As summer draws to a close and the weather in the UK becomes significantly more saturated, many of us are swapping out laps of the park with trips to the gym or at-home workouts. Yoga is basically the perfect autumn activity as it promotes that sense of peace and fulfilment that many of us feel as that back-to-school state of mind surfaces. And, as an added bonus, it turns out yoga is a fun couple’s activity too…
Now, we know what you might be thinking—two people attempting a conjoined downward dog will just end with everybody getting kicked in the face. But don’t assume failure yet! Because we’ve spoken to the yoga instructor and life coach Mariel Witmond and gotten all of the tips and tricks you need to nail the top couples yoga poses.
‘These poses are great to create trust, communication, intimacy and connection with your partner,’ Mariel tells Grazia. ‘They can help you learn how to embrace the support of your partner without relying on it to achieve the pose - a reminder that our partners are there to complement us, not complete us. This is a lovely way to spend quality time together that can be fun and playful.’ So, let’s dive in…
Fun couple's yoga poses to try right now
‘Standing roughly side by side two feet apart (or less), one person will bring their right foot to the inside of their left thigh and the other will bring their left foot to the inside of their right thigh,’ says Mariel. ‘The arm on the inside will reach towards the partner’s hip, criss-crossing the arms as the arm on the outside reaches overhead towards the partner’s hand. Use the hand on the hip to gently press away as you stretch along the external side of your body.
Note: never place the foot on your knee. If the thigh is inaccessible, place it on the calf instead.
‘This is similar to twin trees, but slightly closer together,’ Mariel explains. ‘This time both of you will separate the feet wider than hip distance with the toes pointing outwards. As you bend your knees you want to ensure that the knee stacks over the ankle and follows the direction of the toes. You will bring the forearm of the arm closest to your partner onto your thigh and reach the other arm overhead towards your partner’s hand.’
Note: As you reach across to your partner, be sure to keep both of your knees bent and that the knees don’t start to collapse inwards.
‘Come to sit on the floor with your knees bent, facing one another,’ says Mariel. ‘Bring the soles of your feet to the soles of your partner’s feet end straighten your legs (you may need to adjust your seat for this). Reach your arms out towards one another and clasp hands, maintaining a long spine.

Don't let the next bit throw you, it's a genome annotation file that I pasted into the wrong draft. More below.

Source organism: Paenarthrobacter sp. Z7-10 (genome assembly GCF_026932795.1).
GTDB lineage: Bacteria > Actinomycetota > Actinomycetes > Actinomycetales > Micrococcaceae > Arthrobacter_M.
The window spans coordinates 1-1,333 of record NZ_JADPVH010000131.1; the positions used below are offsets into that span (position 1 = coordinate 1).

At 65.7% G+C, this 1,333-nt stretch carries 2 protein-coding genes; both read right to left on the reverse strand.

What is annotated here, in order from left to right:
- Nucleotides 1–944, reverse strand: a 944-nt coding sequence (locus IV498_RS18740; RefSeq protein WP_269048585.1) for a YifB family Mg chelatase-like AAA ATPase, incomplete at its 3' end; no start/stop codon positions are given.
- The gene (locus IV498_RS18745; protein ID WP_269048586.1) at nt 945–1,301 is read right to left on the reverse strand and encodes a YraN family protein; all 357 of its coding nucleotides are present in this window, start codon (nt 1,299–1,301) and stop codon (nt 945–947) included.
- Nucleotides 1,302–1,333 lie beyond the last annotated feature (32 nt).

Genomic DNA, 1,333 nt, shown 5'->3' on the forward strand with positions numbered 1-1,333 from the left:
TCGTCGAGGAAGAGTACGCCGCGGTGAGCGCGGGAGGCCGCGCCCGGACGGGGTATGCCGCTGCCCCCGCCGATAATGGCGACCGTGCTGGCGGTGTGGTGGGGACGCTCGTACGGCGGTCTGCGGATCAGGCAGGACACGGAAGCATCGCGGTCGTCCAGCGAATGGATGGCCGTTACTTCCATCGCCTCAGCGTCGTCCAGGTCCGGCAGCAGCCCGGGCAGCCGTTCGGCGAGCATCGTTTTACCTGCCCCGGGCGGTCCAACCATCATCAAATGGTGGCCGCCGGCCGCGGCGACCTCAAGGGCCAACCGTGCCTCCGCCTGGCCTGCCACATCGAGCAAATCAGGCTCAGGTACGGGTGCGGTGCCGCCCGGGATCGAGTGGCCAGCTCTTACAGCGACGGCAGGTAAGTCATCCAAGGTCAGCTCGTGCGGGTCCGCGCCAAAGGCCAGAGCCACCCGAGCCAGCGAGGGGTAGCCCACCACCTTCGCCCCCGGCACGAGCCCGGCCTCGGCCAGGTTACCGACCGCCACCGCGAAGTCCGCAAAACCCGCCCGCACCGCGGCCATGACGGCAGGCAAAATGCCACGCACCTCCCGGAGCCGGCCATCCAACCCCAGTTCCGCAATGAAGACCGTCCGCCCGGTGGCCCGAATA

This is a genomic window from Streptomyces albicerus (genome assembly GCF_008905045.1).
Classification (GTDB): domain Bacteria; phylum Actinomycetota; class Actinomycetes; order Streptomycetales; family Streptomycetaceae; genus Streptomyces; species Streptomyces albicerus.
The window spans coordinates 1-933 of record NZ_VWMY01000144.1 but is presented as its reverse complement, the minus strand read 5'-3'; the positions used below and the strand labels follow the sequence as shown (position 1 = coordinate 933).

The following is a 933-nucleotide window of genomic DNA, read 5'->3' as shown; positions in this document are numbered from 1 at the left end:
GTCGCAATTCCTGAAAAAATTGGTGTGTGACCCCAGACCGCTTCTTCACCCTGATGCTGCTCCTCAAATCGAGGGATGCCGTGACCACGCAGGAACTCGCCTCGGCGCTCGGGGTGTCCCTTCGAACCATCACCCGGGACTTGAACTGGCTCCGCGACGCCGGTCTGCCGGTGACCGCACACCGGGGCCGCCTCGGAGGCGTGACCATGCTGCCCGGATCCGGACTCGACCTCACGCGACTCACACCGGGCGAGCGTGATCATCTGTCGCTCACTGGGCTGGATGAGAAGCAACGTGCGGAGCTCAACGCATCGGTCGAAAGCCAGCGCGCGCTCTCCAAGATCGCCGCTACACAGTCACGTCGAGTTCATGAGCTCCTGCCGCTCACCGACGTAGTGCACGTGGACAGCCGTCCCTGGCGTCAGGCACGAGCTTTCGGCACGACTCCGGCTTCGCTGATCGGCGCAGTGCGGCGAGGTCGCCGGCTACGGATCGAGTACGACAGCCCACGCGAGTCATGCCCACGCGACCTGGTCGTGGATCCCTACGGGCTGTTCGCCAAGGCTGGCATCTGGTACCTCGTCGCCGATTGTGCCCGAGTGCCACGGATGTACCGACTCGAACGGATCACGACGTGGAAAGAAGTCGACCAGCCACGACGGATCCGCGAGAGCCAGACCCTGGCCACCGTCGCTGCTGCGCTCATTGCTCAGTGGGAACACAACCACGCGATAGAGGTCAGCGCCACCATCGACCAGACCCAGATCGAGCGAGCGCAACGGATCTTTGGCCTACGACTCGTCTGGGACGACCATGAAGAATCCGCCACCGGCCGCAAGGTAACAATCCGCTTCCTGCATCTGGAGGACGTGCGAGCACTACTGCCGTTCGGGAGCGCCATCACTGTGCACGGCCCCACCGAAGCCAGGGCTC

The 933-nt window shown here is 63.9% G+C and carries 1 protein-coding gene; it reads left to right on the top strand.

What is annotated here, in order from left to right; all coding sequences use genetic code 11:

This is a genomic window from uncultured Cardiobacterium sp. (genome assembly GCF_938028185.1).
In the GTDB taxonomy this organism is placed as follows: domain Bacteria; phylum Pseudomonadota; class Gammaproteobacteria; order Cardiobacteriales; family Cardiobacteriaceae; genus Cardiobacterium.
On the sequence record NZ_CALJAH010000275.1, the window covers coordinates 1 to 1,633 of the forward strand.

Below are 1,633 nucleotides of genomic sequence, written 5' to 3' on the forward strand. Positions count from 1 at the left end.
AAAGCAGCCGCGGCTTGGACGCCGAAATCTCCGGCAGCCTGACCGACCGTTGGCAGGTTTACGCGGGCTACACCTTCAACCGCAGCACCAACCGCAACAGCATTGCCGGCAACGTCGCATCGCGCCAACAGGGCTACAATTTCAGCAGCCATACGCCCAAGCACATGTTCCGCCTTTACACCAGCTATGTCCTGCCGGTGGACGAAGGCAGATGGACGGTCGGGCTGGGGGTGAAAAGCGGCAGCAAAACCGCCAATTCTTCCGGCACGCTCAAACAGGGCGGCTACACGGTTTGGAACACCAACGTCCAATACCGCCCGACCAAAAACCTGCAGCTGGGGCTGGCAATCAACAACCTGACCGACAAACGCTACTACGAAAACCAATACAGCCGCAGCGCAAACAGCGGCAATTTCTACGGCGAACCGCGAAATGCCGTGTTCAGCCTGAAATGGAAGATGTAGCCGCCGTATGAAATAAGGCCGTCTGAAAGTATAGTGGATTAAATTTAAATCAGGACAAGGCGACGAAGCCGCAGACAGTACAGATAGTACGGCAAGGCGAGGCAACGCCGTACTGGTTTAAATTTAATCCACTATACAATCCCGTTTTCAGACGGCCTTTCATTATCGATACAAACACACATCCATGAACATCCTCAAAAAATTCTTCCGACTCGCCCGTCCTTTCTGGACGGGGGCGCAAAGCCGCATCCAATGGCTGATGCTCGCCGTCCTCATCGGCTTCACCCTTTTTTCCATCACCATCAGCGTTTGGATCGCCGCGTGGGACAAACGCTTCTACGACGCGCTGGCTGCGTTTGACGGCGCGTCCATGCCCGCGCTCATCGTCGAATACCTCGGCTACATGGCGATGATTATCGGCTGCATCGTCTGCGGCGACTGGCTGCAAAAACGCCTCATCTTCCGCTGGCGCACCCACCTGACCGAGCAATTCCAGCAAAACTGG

Note: If your spine starts to curve, bend your knees instead.
‘Come to lie down on the floor facing one another,’ Mariel explains. ‘Ensure you have enough space to reach your arms out ahead towards your partner. On your inhale, engaging your core and back chain, lift the arms, your head and chest off of the ground as well as your legs. You can try to clasp hands with your partner if that feels comfortable or bring fingertips to touch.’
Note: If you struggle with lower back pain, separate your feet a bit wider
Double downward dog
‘Your partner will come into a normal downward facing dog,’ Mariel says. ‘Once in position, you will either bring your hands a few feet away from theirs and walk your feet onto their shoulders OR you can bring your hands closer to theirs and walk your feet onto their hips. With your feet on their hip bones, you can gently press your partner back helping to deepen their stretch as they lower their heels towards the ground.
Note: The person coming on top is coming into an inversion so be careful and ensure your hips don’t go beyond your shoulders compromising stability.
‘Have your partner come into a strong plank pose with shoulders stacking over wrists and the core engaged,’ Mariel explains. ‘You will turn to face the other direction and bring your hands onto their ankles. When ready, either bring your feet onto their shoulders with your toes tucked or untuck your toes and allow the front of your ankles to rest of their shoulders.’
Note: This is a harder pose than it appears, so be sure to keep the alignment and engagement so you do not collapse out of it.
‘You will come into plough pose, lying on your back and bringing your legs over your head,’ says Mariel. ‘Your partner then places their legs over yours and comes into a seated forward fold creating an infinity sign with your bodies. Grab onto each other’s arms to deepen the fold.’
Note: When in plough pose it is very important not to move your neck and be sure to communicate with your partner if their weight on your legs becomes too much.
‘Another fun inverted pose to do with a partner - here your partner will come into dandasana, seated with legs long and spine straight,’ Mariel says. ‘Facing their feet, you will bring your hands onto their ankles. Once positioned, you will lift one leg up for your partner to grab onto with their arms overhead and then lift the other leg. Bring your hips to stack over your shoulders creating a square shape with both of your bodies.’
Note: This pose requires a lot of trust in one another, be sure to communicate as you come into the pose and that you feel safe going upside down.
‘Face your partner and walk apart enough that as you fold forward reaching your arms out in front of you, you have enough space to then either touch fingertips or clasp hands,’ Mariel explains. ‘Once in position, both of you will reach your right leg long as you start to fold forward with arms outstretched until you create a straight line from your fingertips to your right heel - upper body and leg parallel to the floor.’
Note: Try to reach for your partner for connection but less so for support or you may lose necessary engagement to find balance in the pose.